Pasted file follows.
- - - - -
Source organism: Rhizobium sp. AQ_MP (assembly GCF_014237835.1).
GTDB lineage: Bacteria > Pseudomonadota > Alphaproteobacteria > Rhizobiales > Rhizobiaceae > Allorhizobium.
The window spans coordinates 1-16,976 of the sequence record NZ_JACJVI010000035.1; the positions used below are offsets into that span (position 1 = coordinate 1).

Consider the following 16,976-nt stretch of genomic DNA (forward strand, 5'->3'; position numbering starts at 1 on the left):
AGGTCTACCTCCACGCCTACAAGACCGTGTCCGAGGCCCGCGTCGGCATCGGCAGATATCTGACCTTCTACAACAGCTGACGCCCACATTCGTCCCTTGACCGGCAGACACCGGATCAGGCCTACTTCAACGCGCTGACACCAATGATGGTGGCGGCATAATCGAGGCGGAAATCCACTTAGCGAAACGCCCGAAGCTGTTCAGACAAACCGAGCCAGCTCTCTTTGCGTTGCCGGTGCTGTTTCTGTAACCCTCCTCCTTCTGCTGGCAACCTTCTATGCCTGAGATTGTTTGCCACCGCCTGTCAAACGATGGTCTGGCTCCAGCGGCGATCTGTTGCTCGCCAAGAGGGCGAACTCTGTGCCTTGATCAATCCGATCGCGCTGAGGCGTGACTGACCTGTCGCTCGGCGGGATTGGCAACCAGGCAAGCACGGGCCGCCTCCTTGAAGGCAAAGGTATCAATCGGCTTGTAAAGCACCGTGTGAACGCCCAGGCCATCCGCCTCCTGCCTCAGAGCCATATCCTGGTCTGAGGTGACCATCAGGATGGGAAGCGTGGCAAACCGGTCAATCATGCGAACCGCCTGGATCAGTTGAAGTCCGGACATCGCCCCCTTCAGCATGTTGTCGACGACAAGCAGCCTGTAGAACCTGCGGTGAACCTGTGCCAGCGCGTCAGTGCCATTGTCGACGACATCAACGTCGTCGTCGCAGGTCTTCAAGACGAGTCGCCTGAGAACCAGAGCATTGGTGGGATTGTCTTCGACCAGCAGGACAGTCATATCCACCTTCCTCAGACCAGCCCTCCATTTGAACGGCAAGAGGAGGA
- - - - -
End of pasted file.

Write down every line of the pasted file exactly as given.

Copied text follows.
Source organism: Rhizobium sp. AQ_MP (assembly GCF_014237835.1).
GTDB lineage: Bacteria > Pseudomonadota > Alphaproteobacteria > Rhizobiales > Rhizobiaceae > Allorhizobium.
The window spans coordinates 1-16,976 of the sequence record NZ_JACJVI010000035.1; the positions used below are offsets into that span (position 1 = coordinate 1).

Consider the following 16,976-nt stretch of genomic DNA (forward strand, 5'->3'; position numbering starts at 1 on the left):
AGGTCTACCTCCACGCCTACAAGACCGTGTCCGAGGCCCGCGTCGGCATCGGCAGATATCTGACCTTCTACAACAGCTGACGCCCACATTCGTCCCTTGACCGGCAGACACCGGATCAGGCCTACTTCAACGCGCTGACACCAATGATGGTGGCGGCATAATCGAGGCGGAAATCCACTTAGCGAAACGCCCGAAGCTGTTCAGACAAACCGAGCCAGCTCTCTTTGCGTTGCCGGTGCTGTTTCTGTAACCCTCCTCCTTCTGCTGGCAACCTTCTATGCCTGAGATTGTTTGCCACCGCCTGTCAAACGATGGTCTGGCTCCAGCGGCGATCTGTTGCTCGCCAAGAGGGCGAACTCTGTGCCTTGATCAATCCGATCGCGCTGAGGCGTGACTGACCTGTCGCTCGGCGGGATTGGCAACCAGGCAAGCACGGGCCGCCTCCTTGAAGGCAAAGGTATCAATCGGCTTGTAAAGCACCGTGTGAACGCCCAGGCCATCCGCCTCCTGCCTCAGAGCCATATCCTGGTCTGAGGTGACCATCAGGATGGGAAGCGTGGCAAACCGGTCAATCATGCGAACCGCCTGGATCAGTTGAAGTCCGGACATCGCCCCCTTCAGCATGTTGTCGACGACAAGCAGCCTGTAGAACCTGCGGTGAACCTGTGCCAGCGCGTCAGTGCCATTGTCGACGACATCAACGTCGTCGTCGCAGGTCTTCAAGACGAGTCGCCTGAGAACCAGAGCATTGGTGGGATTGTCTTCGACCAGCAGGACAGTCATATCCACCTTCCTCAGACCAGCCCTCCATTTGAACGGCAAGAGGAGGA